Karli Gregg has been selling Girl Scout cookies for a while now. In fact, you can consider her a pro.
The 13-year-old is a seventh-grader at Burns Flat-Dill City schools has been in Girls Scouts for about 9 years.
Last year, the cookie selling got shut down because of COVID-19, but Karli still sold about 1,800 boxes. The year before that, she set her personal-best record with 2,153 boxes sold. That volume has made her the area’s top cookie seller, Tiffany Gregg said.
The more boxes a girl scout sells, the better their chances are of earning a cool prize, which could include a paid trip to camps or even Disney for the very top-sellers.
Karli enjoys the process.
“I like learning how to sell, and meeting new people,” Karli said.
Karli likes to try to go above and beyond in selling.
“If people don’t want to like buy girl scout cookies, they can use our ‘Donate to the Military” (program), or I do something separate where you can donate to Police, Fire and Ambulance, or like other causes, and donate girl scout cookies.”
The Girl Scout program is called Troop to Troops, where each donated box goes into a military care package,” Canute Troop 944 leader and Karli’s mom Tiffany Gregg said. “Our troop has donated several hundred boxes each year, and that’s a couple of hundred boxes of care packages to soldiers.”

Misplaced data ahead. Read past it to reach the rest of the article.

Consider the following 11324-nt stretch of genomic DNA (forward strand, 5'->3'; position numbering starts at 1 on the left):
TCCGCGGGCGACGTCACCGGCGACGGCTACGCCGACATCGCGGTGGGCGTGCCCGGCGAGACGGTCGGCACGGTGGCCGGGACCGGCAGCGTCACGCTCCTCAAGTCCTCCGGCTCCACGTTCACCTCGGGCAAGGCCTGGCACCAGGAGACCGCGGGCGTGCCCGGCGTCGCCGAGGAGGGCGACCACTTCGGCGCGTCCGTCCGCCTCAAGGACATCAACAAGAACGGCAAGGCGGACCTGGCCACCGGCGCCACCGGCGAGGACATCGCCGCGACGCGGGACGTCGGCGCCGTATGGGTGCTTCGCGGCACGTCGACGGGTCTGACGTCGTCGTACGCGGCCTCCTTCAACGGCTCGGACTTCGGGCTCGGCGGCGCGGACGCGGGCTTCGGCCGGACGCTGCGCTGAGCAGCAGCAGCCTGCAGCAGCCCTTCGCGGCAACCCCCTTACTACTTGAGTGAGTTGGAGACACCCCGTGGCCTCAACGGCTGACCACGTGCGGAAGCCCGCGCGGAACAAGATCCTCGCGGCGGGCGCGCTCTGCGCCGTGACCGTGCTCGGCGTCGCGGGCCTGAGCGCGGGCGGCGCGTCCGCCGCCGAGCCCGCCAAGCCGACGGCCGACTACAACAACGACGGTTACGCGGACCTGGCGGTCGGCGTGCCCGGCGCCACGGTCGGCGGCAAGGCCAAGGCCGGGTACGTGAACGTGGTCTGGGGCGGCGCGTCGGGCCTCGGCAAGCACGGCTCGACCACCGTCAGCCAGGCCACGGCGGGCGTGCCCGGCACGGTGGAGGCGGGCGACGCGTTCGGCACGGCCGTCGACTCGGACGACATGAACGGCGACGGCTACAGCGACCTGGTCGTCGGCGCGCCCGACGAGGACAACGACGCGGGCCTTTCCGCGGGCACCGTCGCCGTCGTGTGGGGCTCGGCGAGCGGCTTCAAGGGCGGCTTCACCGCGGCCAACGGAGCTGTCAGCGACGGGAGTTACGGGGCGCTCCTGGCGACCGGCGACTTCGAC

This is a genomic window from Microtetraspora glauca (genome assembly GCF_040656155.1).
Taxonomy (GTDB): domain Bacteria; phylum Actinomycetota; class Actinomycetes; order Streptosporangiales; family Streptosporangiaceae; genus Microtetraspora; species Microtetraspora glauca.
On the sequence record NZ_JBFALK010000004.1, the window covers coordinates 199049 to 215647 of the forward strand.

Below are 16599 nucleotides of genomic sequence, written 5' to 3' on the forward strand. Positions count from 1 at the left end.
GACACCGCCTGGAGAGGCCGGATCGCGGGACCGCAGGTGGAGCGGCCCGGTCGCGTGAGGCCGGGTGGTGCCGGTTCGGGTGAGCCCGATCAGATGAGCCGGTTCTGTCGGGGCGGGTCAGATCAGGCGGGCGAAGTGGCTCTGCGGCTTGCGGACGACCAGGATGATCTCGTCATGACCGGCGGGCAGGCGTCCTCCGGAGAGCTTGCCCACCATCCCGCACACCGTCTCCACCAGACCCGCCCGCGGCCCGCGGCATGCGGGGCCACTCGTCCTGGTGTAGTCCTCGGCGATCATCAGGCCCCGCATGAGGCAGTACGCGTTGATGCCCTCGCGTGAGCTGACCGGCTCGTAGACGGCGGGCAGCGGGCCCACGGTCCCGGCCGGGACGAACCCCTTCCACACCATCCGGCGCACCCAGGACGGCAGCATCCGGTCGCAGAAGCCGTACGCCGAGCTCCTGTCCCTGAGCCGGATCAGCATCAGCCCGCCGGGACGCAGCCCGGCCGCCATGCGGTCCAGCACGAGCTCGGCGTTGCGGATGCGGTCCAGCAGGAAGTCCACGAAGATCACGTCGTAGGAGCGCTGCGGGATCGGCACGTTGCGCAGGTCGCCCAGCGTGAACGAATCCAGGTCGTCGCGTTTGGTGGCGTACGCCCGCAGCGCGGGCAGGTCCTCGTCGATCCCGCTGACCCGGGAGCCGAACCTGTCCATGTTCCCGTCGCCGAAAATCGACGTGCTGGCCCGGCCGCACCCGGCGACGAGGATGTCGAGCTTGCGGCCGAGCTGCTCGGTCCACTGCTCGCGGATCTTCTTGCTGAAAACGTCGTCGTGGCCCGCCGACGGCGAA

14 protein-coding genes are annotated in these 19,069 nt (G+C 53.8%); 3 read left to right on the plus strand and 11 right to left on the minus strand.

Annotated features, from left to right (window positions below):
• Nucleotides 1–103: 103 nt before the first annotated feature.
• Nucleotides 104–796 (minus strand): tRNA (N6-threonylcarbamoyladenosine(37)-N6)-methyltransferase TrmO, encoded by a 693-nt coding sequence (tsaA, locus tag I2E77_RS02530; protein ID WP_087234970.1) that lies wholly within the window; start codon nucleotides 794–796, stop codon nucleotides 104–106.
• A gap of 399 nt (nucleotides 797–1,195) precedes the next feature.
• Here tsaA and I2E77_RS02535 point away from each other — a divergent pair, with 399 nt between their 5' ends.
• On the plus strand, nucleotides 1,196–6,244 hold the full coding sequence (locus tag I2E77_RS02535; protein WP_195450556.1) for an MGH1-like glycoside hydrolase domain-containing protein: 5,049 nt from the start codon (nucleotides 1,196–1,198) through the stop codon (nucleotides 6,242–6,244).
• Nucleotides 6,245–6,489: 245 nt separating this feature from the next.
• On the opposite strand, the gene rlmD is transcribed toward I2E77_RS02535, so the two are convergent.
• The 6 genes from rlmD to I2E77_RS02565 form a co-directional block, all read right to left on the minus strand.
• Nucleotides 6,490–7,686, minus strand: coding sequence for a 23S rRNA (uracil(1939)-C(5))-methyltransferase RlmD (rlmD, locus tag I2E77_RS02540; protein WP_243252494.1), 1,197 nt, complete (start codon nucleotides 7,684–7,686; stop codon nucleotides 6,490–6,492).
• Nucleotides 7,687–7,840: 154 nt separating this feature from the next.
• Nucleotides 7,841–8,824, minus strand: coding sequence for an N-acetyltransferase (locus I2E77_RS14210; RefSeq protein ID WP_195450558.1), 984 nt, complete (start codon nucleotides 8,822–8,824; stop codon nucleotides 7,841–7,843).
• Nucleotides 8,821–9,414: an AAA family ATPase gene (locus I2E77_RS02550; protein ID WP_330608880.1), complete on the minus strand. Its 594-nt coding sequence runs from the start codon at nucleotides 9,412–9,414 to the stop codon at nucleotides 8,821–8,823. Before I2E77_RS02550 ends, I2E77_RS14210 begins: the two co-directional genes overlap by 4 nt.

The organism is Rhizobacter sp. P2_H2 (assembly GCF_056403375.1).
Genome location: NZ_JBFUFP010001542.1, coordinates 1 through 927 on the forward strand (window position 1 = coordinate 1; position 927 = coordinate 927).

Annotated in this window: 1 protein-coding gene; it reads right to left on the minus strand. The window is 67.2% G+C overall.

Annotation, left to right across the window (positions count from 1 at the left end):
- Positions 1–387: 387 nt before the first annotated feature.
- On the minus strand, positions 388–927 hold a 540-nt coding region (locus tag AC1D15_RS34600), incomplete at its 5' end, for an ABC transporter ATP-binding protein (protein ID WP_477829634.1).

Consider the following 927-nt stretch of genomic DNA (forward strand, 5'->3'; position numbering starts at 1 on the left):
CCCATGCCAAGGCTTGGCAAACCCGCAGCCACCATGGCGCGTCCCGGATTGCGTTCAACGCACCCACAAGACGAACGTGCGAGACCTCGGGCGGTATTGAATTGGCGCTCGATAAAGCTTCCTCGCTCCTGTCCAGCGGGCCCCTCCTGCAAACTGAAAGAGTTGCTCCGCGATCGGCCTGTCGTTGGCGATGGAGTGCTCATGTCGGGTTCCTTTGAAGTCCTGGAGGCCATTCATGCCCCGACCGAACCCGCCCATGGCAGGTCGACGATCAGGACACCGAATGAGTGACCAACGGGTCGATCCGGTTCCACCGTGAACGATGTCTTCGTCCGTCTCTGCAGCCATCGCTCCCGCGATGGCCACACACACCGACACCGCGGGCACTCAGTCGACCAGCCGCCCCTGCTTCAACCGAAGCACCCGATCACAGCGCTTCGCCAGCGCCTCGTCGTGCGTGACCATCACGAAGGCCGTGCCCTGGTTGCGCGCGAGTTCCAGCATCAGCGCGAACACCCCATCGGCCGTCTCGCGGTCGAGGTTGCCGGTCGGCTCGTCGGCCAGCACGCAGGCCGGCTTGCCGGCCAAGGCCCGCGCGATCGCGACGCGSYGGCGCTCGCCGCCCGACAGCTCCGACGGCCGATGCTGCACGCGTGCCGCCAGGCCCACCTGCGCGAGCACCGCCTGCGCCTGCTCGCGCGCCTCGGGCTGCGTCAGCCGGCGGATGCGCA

Karli collects donations for the Troop to Troops program, but she also her own Hometown Hero program, which she started several years ago because her uncle is a fireman.
“So it stays local. We’ve given to police, fire, EMS,” Tiffany Gregg said. “This year, she’s collecting for nurses. So that way we can give to local nurses who have been helping during this pandemic, just because it’s been so overwhelming for anyone in the medical field.”
They collect more than just cookies, too – like water and other things to distribute to emergency personnel in need.
COVID-19 protocols and this most recent extreme weather has made it tough to sell this year. And the scouts received their cookies later than usual this year, Tiffany Gregg said, which all adds up.
“But we still have a lot of weekends to sell,” Tiffany Gregg said.
Besides selling cookies and being a Girl Scout, Karli is a cheerleader and likes school, especially science. She also has two dogs, Winston and Marlie, and two guinea pigs.
Last year, Karli earned her community service bar by throwing a Valentine’s Day party at the veteran’s home in Clinton, she said.
“So last year she collected box of cookies for each veteran at the home. And we went up there during the afternoon and we played bingo. We’ve pinned all the veterans with flags and played games and had tons of food and spent the afternoon up there,” Tiffany Gregg said.
The bummer about COVID-19 is that’s the one place the scouts haven’t been able to visit again this year, she added.
To order cookies this year, people have the choice to buy directly from the scouts at events or from their booths at places like Wal-Mart. They can also order online and have them shipped, donate them, or get them delivered in person for local orders. They follow safety guidelines with contactless delivery and porch drop offs.
The online link is: https://digitalcookie.girlscouts.org/scout/karli142643